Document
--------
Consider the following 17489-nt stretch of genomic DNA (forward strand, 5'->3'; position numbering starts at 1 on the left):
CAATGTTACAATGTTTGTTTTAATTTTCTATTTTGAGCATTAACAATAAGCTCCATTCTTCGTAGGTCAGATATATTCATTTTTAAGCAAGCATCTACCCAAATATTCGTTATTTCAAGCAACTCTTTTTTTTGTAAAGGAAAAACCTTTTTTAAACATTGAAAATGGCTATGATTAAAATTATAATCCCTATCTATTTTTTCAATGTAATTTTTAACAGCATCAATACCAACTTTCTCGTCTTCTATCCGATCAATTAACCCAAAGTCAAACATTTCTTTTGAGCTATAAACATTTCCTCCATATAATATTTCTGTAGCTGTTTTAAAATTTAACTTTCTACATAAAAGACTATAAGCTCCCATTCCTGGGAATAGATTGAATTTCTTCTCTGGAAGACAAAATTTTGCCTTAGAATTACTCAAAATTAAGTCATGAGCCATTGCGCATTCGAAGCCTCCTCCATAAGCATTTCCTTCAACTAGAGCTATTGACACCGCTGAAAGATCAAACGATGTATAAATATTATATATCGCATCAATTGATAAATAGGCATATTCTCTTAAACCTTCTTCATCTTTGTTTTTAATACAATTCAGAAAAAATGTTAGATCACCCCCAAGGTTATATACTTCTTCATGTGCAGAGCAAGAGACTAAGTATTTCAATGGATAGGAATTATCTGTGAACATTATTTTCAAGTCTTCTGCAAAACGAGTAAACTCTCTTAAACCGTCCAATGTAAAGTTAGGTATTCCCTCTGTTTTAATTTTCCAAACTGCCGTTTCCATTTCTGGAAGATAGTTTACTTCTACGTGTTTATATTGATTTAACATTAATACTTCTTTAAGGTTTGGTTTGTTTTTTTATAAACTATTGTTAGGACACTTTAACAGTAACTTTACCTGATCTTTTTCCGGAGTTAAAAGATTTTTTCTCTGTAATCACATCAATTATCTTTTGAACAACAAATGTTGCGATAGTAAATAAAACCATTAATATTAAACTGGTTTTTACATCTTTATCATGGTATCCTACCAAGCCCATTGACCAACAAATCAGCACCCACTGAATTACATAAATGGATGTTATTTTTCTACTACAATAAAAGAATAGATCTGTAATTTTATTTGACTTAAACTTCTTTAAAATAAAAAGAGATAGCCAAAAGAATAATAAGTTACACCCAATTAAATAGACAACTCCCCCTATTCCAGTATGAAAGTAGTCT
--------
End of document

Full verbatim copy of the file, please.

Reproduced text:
Consider the following 17489-nt stretch of genomic DNA (forward strand, 5'->3'; position numbering starts at 1 on the left):
CAATGTTACAATGTTTGTTTTAATTTTCTATTTTGAGCATTAACAATAAGCTCCATTCTTCGTAGGTCAGATATATTCATTTTTAAGCAAGCATCTACCCAAATATTCGTTATTTCAAGCAACTCTTTTTTTTGTAAAGGAAAAACCTTTTTTAAACATTGAAAATGGCTATGATTAAAATTATAATCCCTATCTATTTTTTCAATGTAATTTTTAACAGCATCAATACCAACTTTCTCGTCTTCTATCCGATCAATTAACCCAAAGTCAAACATTTCTTTTGAGCTATAAACATTTCCTCCATATAATATTTCTGTAGCTGTTTTAAAATTTAACTTTCTACATAAAAGACTATAAGCTCCCATTCCTGGGAATAGATTGAATTTCTTCTCTGGAAGACAAAATTTTGCCTTAGAATTACTCAAAATTAAGTCATGAGCCATTGCGCATTCGAAGCCTCCTCCATAAGCATTTCCTTCAACTAGAGCTATTGACACCGCTGAAAGATCAAACGATGTATAAATATTATATATCGCATCAATTGATAAATAGGCATATTCTCTTAAACCTTCTTCATCTTTGTTTTTAATACAATTCAGAAAAAATGTTAGATCACCCCCAAGGTTATATACTTCTTCATGTGCAGAGCAAGAGACTAAGTATTTCAATGGATAGGAATTATCTGTGAACATTATTTTCAAGTCTTCTGCAAAACGAGTAAACTCTCTTAAACCGTCCAATGTAAAGTTAGGTATTCCCTCTGTTTTAATTTTCCAAACTGCCGTTTCCATTTCTGGAAGATAGTTTACTTCTACGTGTTTATATTGATTTAACATTAATACTTCTTTAAGGTTTGGTTTGTTTTTTTATAAACTATTGTTAGGACACTTTAACAGTAACTTTACCTGATCTTTTTCCGGAGTTAAAAGATTTTTTCTCTGTAATCACATCAATTATCTTTTGAACAACAAATGTTGCGATAGTAAATAAAACCATTAATATTAAACTGGTTTTTACATCTTTATCATGGTATCCTACCAAGCCCATTGACCAACAAATCAGCACCCACTGAATTACATAAATGGATGTTATTTTTCTACTACAATAAAAGAATAGATCTGTAATTTTATTTGACTTAAACTTCTTTAAAATAAAAAGAGATAGCCAAAAGAATAATAAGTTACACCCAATTAAATAGACAACTCCCCCTATTCCAGTATGAAAGTAGTCT